How do you feel about your outdoor space? Is it the place where you can kick back in a sun lounger and relax? Could you serenade your friends on your covered patio? Do you have a horse and a whole paddock to ride around with it? Your outdoor space is yours to do what you want with, but are you doing it right?
Your garden is the place where you can craft the natural world to your tastes. Some of us have small gardens, some of us have acres and acres to our name, and some of us only have a window box to try and introduce some plant life to. But no matter the kind of space you have, it’s always best to have some kind of organisation to it; especially if you’re trying to grow foods with the seasons!
Make sure you know the top and bottom of organisation tips, especially if you’ve got animals in your yard, and you’ve got a barn to take care of at the same time. All in all, you’re going to need plenty of tricks up your sleeve to make sure you’ve always got a good system to keep everyone fed and watered, and to finally implement that vegetable garden you’ve been dreaming of! So here’s some of the best for your perusal.
If only hedge growth was always as neat as this! (Source)
Use ALL the Resources Available to You
If you’ve got a few acres to your name, or simply just a larger than usual outdoor space, why not put all of the abundant resources it’s exposed to to good use? For example, if you’re sick of constant rain downfall during the Autumn and Winter months, getting your wellies all muddy and your clothes always retaining a vague stench of damp, why not do something about it? There’s all that water on offer, just falling out of the sky after all, and you could be putting it to much better use. It could very well save you some time and energy.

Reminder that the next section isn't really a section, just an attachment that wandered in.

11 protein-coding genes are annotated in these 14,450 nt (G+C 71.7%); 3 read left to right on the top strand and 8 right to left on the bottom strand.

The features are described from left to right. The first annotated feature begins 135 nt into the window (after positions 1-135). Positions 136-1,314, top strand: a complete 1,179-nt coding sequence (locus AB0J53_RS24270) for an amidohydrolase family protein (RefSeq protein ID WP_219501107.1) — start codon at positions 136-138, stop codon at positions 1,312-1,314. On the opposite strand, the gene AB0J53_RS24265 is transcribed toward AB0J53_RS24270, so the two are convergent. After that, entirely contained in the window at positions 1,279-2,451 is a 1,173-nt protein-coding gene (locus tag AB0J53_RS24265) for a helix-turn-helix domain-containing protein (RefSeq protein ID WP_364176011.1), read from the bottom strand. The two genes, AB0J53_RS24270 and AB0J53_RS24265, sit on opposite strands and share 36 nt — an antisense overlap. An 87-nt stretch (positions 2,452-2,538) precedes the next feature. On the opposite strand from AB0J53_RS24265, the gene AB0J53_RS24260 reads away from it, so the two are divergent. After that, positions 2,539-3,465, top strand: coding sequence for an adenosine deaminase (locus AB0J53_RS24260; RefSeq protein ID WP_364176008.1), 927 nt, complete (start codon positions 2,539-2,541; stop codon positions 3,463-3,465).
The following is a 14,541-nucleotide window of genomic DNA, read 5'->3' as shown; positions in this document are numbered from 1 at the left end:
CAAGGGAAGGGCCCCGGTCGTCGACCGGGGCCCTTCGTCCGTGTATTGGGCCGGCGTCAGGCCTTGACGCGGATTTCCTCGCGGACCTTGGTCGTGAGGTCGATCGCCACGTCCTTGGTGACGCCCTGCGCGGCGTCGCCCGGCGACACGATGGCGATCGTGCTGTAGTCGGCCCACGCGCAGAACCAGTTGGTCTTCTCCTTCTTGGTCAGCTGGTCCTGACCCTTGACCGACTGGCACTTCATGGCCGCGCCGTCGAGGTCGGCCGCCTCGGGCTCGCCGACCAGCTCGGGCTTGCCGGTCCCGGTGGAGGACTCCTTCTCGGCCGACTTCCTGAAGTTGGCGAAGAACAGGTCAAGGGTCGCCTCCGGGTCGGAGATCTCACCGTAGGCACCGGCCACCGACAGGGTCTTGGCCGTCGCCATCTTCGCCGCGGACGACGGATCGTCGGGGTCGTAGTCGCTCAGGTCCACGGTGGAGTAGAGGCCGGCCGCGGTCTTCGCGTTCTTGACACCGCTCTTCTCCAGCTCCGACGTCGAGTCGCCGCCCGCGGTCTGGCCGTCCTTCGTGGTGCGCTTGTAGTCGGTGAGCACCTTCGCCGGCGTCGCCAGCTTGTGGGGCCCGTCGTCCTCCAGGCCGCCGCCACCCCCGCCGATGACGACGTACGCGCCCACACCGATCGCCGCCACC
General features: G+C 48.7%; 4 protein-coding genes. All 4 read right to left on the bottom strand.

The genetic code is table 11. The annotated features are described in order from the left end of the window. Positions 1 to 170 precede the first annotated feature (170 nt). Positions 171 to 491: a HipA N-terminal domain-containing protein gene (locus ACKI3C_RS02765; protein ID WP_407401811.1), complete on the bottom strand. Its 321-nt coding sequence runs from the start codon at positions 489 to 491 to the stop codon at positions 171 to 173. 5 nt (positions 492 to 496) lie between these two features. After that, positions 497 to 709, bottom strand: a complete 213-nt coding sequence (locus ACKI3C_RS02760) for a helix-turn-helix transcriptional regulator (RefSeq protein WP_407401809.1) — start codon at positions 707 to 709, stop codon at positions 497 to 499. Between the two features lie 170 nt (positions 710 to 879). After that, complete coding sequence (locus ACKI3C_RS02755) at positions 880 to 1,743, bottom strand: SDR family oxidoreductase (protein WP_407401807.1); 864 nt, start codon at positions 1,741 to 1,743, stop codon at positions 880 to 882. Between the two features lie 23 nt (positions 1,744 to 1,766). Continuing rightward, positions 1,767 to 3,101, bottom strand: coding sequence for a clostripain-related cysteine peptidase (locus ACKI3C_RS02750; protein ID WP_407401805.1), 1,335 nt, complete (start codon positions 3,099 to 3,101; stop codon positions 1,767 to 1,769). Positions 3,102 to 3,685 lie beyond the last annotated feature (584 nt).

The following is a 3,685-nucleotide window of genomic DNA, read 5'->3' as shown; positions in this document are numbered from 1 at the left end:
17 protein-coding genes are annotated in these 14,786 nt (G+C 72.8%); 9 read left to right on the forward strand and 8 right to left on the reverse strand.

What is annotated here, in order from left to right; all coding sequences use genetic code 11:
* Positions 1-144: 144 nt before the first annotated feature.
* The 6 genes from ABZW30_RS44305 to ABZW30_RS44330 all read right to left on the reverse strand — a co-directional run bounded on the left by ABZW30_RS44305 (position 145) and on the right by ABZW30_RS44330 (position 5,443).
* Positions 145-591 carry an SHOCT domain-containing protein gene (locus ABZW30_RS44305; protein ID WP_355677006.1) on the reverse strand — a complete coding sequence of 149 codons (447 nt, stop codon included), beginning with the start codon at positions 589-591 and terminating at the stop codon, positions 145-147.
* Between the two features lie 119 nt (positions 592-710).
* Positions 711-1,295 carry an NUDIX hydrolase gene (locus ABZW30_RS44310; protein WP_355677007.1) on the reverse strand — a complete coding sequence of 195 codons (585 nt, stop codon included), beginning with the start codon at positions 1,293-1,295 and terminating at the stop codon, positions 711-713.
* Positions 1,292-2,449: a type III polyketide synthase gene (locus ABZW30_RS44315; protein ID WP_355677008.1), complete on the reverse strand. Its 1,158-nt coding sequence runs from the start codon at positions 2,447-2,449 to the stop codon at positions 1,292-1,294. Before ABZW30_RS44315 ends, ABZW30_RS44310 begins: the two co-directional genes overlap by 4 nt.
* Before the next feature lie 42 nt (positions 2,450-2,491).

Well, by installing some rainwater tanks, you’re going to be raking in the saved pennies and pounds on your garden maintenance and animal upkeep. You’ll have barrels of water you can put towards watering your plants and keeping your grass healthy, especially during hot and dry weeks. We waste perfect drinking water on these plants all the time, so make sure you’re using the watery benefits from the heavens and save the good stuff for yourself.
And if that wasn’t enough, you’ll also be able to switch back and forth from mains to rainwater supply in your own house, decreasing your bills and allowing a greater sense of independence on your farmstead. Just think, when there’s a burst water main nearby, and it won’t be fixed for a few days, you’re going to have a steady supply of water to keep you and your animals healthy and happy. Hey, you won’t have to go without flushing the toilet during this situation at least!
Arranging the Fences Correctly
If you’ve got some planning time available, now that the harvest is on its way and the winter will be soon to follow, why not do an entire overhaul of your outdoor space? If you’ve got enough room or the creative savvy to separate one section from another, this is your chance to do so. As long as you know how high the fence can be without your need for some planning permission, you could dedicate a good couple of weeks to refencing your entire landscape.
Decide where you’d like your new sector to be, what you want to put in it, and then use the answers as a guideline for what fence you’re putting up. Depending on the type of material you’re using, whether you’re willing to erect stone walls or use barbed wire, you’re going to need to space your fence posts about 10 feet apart at least.
If you’re looking to set up a practice dressage field for your horse, make sure you know you have the rights to use the land for equestrian purposes. You shouldn’t need to get any permission for setting the markers or jumps out, and it’s unlikely you’ll need to use this equipment for very long, so go nuts if your horse is up for it!
Cleaning Up Inside the Barn